I have learned a lot about the ways organizations work while I was at Intel (not to mention all the fun projects I had a chance to take part in). Espressif is obviously much smaller than Intel, but the interactions between teams and between people happen in similar ways. At SPB TV I wrote a lot of code, both for desktop and embedded, which was a great learning experience. Working with customers and ODMs was another aspect of my work, and I got to know a lot of things ranging from managing customers’ requirements to release management. All these things are also part of my daily routine at Espressif.
After many months of development Espressif brought with the ESP32 in 2016 a new chip to market. Is it just a better, more powerful replacement for the ESP8266 or do the two chips aim at different applications?
ESP32 can be considered an ESP8266 replacement in some cases, while in other cases ESP8266 may still be more attractive because of the lower price point. Here is the table which lists some of the possible applications of these two chips:
What is currently your main focus of development with the ESP32?
As the ESP-IDF is growing to support most of the ESP32 functionality, the focus for me shifts towards development and debugging tools, package management, simulation environments, unit testing and test coverage tools, documentation, and other things which can help developers be more productive. Another notable area is related to working with legacy code, and efforts to make parts of WiFi stack open source. Frankly I’ve done much less on this than I have planned — we felt that getting features into place was more important to developers and our customers at this stage.
Other chunks of work are related to supporting targets other than the ESP32 in the ESP-IDF, and implementing some of the sleep-related functions of the ESP32.
Will we soon have a Arduino/ESP32 platform with comparable maturity to the ESP8266 or will the two platforms merge into one?
Our first goal is to reach release 1.0 of the ESP32 Arduino core, with major ESP8266 libraries supported there. We will try to keep ESP8266 sketches compatible with the ESP32, and will share code between projects where it makes sense. Merging two platforms into one is technically possible, but it is not entirely clear if the gains will offset the efforts.
The ESP32 is advertised as very power efficient. What power consumption can we expect in deep sleep?
In the first silicon revision of the ESP32, most applications will see ~5uA supply current in deep sleep mode, due to RTC fast memory being powered on by default. New silicon revision which is coming in February will not need RTC fast memory to be powered on, so power consumption in timer wakeup mode can be 1-2uA lower. That being said, for many applications it is the current consumed during periods of activity that makes most of the difference. ULP coprocessor and the ability to run code from RTC memory immediately after wakeup will offer some help here.
Is it realistic to expect that ESP-IDF will be a true HAL that abstracts differences between ESP32 and future Espressif chips?
ESP-IDF will indeed serve as abstraction layer for the core system and main peripheral drivers, supporting the ESP32 and future chips. This includes support for different RTOSes and processor architectures. Parts of these additional abstraction layers are already work in progress, some will come later along with new chips entering the market.
If so, will it ever support ESP8266 / ESP8255? What about the NON-OS and RTOS stacks? How long is Espressif going to continue investing in three different SDKs?
Support for the ESP8266 in ESP-IDF is possible, although at this point we have not committed resources to that task. Putting my developer hat on, I would very much like to have everything supported in the single SDK. On the other hand, we can not deprecate the existing non-OS and RTOS SDKs for the ESP8266, because that’s what our existing customers currently use. So the question regarding ESP8266 support in the ESP-IDF is more a question of supporting 3 different ESP8266 SDKs rather than 2.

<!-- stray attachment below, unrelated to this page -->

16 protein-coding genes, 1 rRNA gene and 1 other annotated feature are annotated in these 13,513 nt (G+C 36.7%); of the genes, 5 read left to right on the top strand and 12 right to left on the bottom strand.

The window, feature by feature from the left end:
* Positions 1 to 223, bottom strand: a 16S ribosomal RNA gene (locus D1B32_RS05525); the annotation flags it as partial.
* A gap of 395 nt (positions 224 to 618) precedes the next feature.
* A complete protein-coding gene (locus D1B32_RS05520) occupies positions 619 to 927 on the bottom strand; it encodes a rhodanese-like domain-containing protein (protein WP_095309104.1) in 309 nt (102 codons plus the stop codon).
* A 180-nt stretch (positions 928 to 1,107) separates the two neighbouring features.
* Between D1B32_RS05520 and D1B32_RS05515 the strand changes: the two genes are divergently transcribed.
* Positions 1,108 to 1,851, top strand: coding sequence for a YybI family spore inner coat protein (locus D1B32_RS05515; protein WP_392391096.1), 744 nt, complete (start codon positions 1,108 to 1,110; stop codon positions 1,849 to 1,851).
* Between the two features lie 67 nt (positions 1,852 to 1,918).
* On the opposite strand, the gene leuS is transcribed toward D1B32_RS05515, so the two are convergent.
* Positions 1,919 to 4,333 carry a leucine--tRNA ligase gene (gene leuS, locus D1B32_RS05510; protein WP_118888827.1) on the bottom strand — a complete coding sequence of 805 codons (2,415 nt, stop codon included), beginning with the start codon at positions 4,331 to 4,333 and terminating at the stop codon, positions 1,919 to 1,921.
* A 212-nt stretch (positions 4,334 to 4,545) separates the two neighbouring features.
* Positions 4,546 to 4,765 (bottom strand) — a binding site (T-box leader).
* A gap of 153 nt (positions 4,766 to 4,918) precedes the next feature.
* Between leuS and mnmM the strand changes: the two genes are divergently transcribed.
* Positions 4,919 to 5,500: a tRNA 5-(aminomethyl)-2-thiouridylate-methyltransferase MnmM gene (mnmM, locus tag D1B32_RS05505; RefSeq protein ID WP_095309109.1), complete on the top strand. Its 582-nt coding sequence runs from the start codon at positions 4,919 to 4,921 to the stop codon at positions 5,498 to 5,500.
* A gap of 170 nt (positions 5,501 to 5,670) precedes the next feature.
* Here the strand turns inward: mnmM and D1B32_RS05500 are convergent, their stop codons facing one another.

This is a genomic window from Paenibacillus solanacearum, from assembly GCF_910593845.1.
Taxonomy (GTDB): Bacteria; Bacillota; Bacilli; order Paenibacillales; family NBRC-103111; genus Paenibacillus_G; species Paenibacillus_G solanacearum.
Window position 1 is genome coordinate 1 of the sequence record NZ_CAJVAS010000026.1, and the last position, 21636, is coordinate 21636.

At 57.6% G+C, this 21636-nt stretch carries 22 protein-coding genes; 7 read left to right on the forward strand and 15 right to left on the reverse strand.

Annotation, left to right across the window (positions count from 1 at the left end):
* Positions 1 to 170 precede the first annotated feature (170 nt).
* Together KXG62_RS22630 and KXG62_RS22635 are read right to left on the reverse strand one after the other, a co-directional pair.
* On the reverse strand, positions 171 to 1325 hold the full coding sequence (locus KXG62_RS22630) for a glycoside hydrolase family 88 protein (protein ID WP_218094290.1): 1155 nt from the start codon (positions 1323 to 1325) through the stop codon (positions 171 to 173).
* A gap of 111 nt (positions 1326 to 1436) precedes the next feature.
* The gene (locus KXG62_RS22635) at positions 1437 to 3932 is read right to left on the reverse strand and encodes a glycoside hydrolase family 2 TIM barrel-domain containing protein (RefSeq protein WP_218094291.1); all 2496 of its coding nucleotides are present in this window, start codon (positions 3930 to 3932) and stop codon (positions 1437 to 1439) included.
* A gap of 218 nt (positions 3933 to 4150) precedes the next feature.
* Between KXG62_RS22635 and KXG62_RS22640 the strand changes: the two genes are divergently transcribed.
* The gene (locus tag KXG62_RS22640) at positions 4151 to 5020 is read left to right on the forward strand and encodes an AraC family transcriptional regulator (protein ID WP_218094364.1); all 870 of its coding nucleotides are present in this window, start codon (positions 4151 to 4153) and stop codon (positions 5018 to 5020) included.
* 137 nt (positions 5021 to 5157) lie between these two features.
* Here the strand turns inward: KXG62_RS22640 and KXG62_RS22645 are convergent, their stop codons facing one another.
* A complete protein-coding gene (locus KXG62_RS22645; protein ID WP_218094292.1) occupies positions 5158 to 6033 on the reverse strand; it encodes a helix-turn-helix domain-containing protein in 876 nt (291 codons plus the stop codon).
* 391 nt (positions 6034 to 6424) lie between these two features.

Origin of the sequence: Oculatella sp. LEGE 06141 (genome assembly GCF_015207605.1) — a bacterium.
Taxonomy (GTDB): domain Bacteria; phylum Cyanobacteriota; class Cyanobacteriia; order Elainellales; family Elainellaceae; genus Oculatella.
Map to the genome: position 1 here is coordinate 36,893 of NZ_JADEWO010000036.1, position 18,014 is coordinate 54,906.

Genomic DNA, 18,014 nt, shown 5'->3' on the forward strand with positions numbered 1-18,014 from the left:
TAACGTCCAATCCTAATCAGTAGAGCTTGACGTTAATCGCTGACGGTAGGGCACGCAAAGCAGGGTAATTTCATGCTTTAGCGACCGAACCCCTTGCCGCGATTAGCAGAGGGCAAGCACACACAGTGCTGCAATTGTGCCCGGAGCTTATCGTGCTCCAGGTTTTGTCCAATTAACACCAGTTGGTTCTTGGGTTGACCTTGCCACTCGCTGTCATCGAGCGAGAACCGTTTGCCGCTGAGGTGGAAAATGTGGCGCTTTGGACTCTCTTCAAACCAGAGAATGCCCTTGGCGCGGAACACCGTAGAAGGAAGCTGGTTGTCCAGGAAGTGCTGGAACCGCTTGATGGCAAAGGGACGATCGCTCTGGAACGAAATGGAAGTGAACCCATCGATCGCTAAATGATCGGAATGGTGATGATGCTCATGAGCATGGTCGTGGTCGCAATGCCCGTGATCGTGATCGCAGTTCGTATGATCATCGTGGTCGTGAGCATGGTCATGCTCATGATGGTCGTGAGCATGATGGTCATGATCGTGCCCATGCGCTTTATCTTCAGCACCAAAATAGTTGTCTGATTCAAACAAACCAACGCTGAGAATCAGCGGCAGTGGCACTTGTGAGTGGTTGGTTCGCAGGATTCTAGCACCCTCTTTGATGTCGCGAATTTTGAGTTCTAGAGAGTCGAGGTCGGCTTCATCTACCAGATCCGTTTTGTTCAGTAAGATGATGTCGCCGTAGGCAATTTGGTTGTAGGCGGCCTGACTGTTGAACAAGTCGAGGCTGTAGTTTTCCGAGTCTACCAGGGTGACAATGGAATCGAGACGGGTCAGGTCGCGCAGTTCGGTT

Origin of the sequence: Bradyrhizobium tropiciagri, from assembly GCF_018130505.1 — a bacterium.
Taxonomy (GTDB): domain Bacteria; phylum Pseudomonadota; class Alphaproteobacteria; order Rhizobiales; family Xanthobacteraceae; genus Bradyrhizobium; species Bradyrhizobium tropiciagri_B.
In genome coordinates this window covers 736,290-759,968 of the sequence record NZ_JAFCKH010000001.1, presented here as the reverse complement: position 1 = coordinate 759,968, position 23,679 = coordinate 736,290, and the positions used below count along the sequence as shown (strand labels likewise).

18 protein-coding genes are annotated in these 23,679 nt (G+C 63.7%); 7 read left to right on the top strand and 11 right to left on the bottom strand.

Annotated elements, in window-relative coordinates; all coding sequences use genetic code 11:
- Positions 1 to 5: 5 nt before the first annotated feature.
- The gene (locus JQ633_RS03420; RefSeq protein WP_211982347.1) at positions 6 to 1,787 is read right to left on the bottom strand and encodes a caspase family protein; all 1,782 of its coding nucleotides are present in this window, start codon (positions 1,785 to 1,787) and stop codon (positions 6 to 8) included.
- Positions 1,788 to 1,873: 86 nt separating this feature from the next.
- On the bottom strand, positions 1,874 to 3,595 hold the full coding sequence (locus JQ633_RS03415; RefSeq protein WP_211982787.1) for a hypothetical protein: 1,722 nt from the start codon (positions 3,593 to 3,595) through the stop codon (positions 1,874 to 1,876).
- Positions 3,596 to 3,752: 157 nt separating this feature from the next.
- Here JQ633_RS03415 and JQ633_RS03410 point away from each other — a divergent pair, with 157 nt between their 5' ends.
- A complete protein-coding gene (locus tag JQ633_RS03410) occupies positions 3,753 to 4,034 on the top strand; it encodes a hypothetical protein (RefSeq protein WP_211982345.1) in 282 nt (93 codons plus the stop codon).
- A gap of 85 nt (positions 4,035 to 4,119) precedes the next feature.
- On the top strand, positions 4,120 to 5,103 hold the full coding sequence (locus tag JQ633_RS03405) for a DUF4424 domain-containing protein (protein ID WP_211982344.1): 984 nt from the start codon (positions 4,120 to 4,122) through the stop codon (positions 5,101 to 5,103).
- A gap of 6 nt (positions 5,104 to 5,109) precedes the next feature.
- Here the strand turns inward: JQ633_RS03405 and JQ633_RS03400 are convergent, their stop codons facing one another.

As announced last year, Espressif will support the ESP8266 and the SDKs for 12 years starting from January ’14. The actual rate of updates will depend mostly on feedback from customers and developers, but at this point both ESP8266 SDKs are mostly being maintained, rather than actively developed.
You are using the ESP32 in a RC Model. What is the role of the ESP32 on the plane? Have you been flying RC models before or you just started it for the ESP32?
I have started flying RC models when I came to China. Reading a number of RC related forums I have noticed that WiFi is usually considered by RC enthusiasts as “not good enough” for the purpose of remote control. I tried using a pair of ESP8266 boards: one board inside a conventional “RC transmitter”, stripped from the internals except for the analog sticks and switches; another one inside the RC model, attached to servos and the ESC. Hardware-wise, I have used Wemos D1 mini modules, which need only a 5v supply along with some pin headers. I am using ESP-NOW library which allows two ESPs to communicate without using WiFi in infrastructure mode (as in, STA connecting to an AP). This combination turned out to be very reliable. I should take time one day to document the whole project.
The new version is based on the ESP32, and I am also running a simple flight stabilizer there, which takes input from an MPU9250. I am eagerly waiting for ESP-NOW library to be ported to the ESP32, and using UDP protocol in the mean time.
You recently 3D printed a part for your RC model. Which 3D printer are you using and what exactly did you print?
The printer is Formlabs Form 1+, and the part which I have printed was the brushless motor mounting plate. The original one cracked when the propeller blade hit a stone during a not very successful landing. I have used OpenSCAD software to design the replacement part, and liked the experience very much. It is the tool for the kind of person who prefers, for example, LaTeX to Word.
Thank you so much Ivan for letting us glimpse a bit at what is going on at Espressif!